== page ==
Happiness: state of well-being characterized by emotions ranging from contentment to intense joy
I’ve been thinking a lot about happiness lately – what it is and how to get it. I guess we are all trying to figure that out. A lot of people way smarter than me (um, like Ben Franklin? Thoreau I think? and totally Oprah) have thought about it long and hard, and there are as many theories as there are theorists.
Personally, I am relieved and content to find myself at a place in my life where I can focus on happiness instead of misery. There have been too many times where I clung to depression, resentment, anger, or just generally feeling bad. I’ve done some work in the last 5 years or so to learn to let go and focus on the bright side. However, I noticed myself clinging to the crap feelings again just recently… I was doing a guided metta meditation, which is where you practice wishing people well, happy, and free from suffering. You start with wishing yourself those things, then someone you love, someone you feel neutrally about or don’t know, and someone you are challenged by or have issues with. It’s a practice to build compassion – which is, I believe, the secret ingredient to saving the world.
I do this one often on my own. I just sit there and try to open my heart’s full force onto the object of my intention. I find it’s often tough to focus that energy on myself and on the challenging person. I tend to drift away with pesky thoughts and have to continually drag myself back. Sometimes it helps to imagine those difficult people as children…but I struggle with feeling righteously superior - aren’t I good for meditating for those poor little jerks? I really am amazing. Imagining people as children isn’t always the best way to avoid devolving into pious condescension.
This time though, I used an amazing service called yogaglo that brings yoga and meditation class right to my living room! The teacher who led the meditation had us imagine all the people in our personal line-ups in pursuit of their own happiness, just as I am, and you are, etc. I have two difficult people that are kind of interchangeable in this practice – one is from my personal life and one is from my day job. The former is someone who, with zero intentional malice, has just irked me with snarky pedantry for as long as I’ve known them. The other is this guy at work who did actually try to get me in trouble (of course he FAILED! ha-HA SUCKER!!….. wait… oops)
I noticed my resistance to admit to myself that they were each just trying to find their own happiness the best ways they knew how. I realized that I have been clinging to my resentment towards each of them, that it was comforting and safe to curse them in my mind, under my breath, or from behind my computer screen. But recognizing them as adults, as sentient beings with the same right to happiness as me, my loved ones, and every one of my 14 babies (I’ve had another one sine the last post!),seeing them as fellow humas who faced hardship and struggle in achieving happiness – THAT was hard. This practice was much more challenging than imagining them as children. Instead of the pious superiority I internally lorded over them, I was faced with my own addiction to negativity. Boo.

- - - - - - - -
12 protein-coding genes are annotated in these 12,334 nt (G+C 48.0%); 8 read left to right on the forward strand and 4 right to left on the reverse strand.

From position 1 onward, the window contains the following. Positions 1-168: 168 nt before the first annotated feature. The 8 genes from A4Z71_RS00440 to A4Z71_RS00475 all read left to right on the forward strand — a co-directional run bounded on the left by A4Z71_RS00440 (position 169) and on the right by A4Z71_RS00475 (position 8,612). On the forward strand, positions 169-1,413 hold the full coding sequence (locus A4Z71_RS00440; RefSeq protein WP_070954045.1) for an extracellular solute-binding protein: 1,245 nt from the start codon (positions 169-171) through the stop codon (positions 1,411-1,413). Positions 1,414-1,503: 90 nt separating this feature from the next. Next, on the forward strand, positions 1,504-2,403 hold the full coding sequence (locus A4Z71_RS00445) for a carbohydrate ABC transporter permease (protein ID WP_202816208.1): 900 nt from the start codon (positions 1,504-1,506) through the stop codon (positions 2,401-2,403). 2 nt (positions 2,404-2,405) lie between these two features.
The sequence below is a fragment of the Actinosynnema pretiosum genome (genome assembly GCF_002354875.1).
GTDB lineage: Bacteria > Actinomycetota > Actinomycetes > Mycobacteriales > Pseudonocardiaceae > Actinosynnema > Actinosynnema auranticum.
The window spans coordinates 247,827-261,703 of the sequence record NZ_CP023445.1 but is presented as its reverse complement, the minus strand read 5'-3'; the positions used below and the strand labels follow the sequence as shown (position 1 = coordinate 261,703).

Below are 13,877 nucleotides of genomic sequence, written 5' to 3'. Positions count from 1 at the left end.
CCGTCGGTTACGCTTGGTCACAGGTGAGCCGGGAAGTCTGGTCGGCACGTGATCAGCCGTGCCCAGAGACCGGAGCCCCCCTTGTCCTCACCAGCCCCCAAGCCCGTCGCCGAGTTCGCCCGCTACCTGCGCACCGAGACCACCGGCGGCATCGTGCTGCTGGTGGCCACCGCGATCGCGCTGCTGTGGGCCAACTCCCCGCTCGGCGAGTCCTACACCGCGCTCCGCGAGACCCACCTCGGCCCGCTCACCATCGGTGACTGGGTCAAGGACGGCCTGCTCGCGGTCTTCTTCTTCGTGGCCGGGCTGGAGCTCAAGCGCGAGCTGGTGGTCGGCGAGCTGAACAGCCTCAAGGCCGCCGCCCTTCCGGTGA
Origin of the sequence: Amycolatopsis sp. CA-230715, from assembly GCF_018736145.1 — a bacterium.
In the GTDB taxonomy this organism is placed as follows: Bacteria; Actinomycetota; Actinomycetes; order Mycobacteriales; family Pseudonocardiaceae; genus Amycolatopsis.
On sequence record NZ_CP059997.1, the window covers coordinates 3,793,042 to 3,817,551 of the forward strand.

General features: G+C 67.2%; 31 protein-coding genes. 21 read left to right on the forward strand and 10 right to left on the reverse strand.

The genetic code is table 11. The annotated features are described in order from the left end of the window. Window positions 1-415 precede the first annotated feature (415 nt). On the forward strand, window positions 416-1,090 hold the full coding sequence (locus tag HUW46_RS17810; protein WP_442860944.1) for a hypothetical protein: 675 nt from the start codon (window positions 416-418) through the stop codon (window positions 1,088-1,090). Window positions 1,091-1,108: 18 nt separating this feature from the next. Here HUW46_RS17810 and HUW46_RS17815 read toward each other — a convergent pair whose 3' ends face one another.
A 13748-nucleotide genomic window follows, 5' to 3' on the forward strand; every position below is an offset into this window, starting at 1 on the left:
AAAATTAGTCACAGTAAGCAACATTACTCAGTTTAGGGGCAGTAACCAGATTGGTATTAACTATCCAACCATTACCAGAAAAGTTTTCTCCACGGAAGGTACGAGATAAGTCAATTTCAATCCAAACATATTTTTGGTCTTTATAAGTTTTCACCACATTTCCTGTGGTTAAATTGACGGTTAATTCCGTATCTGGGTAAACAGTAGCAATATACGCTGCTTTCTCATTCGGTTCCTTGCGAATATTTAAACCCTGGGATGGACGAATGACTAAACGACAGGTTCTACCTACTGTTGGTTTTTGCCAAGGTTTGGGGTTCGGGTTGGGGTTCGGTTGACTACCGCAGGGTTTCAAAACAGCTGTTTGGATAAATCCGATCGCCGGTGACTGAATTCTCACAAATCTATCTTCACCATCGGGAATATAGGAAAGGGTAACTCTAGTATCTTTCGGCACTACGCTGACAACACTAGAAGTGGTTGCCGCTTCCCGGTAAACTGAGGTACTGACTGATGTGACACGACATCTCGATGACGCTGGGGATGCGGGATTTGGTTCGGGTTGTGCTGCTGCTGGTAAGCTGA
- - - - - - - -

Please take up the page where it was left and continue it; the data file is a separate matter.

I suppose I’m not alone in this addiction either. Positive psychology – in which scientists investigate and promote realistic ways of fostering more joy in individuals and communities, as opposed to focusing on depression and mental illness, is a relatively new field – like 1998 new. Of course, I am now wading through a ton of fascinating material on the subject. It is crazy to me that a field that was created when I was already an adult is already flooding a multitude of media and genre. But I’m going to put a positive spin on that and just be grateful.
Some of the stuff I’m looking at is Gretchen Ruben’s book The Happiness Project, a free Psychology course on iTunes U called Understanding Happiness that features a bunch of cool TED talks, and I just watched a documentary on Netflix called Happy.
Some things I’ve noted so far:
- Happy people have better lives. They just do.
- Some people are naturally born happier, but there are things we can all do to boost our own personal range of joy.
- You can choose how you feel. You can also act how you want to feel, and trick yourself brain into believing it.
- You can get addicted to a certain kind of sadness. Haha! J/K! But, really though.
- Community is really important to happiness – which is a challenge. We are social animals living in a lonely digital world, especially here in Los Angeles. What can I do to create more community?
- Bhutan has abandoned GNP for GNH – GROSS NATIONAL HAPPINESS. What are the chances the US will catch on to this trend?
On a personal level, I found it much easier to exchange pleasantries with the work jerk – ahem, I mean sentient being. And I’ve added a snarky pedant to my wedding invite list. I feel good about both of those things.
”Between the ages of 20 and 40 we are engaged in the process of discovering who we are, which involves learning the difference between accidental limitations which it is our duty to outgrow and the necessary limitations of our nature beyond which we cannot trespass with impunity.”